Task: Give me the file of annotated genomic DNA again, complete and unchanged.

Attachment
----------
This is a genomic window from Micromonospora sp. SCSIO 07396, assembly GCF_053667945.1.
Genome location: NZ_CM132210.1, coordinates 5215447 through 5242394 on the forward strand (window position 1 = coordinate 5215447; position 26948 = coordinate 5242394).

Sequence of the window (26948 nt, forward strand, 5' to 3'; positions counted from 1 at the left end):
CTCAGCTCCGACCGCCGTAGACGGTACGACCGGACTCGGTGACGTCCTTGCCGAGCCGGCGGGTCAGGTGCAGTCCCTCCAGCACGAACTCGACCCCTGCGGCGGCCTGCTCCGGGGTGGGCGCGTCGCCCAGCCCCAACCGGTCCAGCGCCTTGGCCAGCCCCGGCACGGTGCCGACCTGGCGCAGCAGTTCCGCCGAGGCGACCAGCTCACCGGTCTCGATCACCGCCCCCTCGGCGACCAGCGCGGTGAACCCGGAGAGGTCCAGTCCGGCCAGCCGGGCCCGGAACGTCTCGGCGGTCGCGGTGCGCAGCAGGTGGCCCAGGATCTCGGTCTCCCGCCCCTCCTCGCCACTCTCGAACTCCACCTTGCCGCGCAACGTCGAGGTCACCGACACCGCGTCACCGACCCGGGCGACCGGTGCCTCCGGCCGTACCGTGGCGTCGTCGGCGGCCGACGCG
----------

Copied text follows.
This is a genomic window from Micromonospora sp. SCSIO 07396, assembly GCF_053667945.1.
Genome location: NZ_CM132210.1, coordinates 5215447 through 5242394 on the forward strand (window position 1 = coordinate 5215447; position 26948 = coordinate 5242394).

Sequence of the window (26948 nt, forward strand, 5' to 3'; positions counted from 1 at the left end):
CTCAGCTCCGACCGCCGTAGACGGTACGACCGGACTCGGTGACGTCCTTGCCGAGCCGGCGGGTCAGGTGCAGTCCCTCCAGCACGAACTCGACCCCTGCGGCGGCCTGCTCCGGGGTGGGCGCGTCGCCCAGCCCCAACCGGTCCAGCGCCTTGGCCAGCCCCGGCACGGTGCCGACCTGGCGCAGCAGTTCCGCCGAGGCGACCAGCTCACCGGTCTCGATCACCGCCCCCTCGGCGACCAGCGCGGTGAACCCGGAGAGGTCCAGTCCGGCCAGCCGGGCCCGGAACGTCTCGGCGGTCGCGGTGCGCAGCAGGTGGCCCAGGATCTCGGTCTCCCGCCCCTCCTCGCCACTCTCGAACTCCACCTTGCCGCGCAACGTCGAGGTCACCGACACCGCGTCACCGACCCGGGCGACCGGTGCCTCCGGCCGTACCGTGGCGTCGTCGGCGGCCGACGCG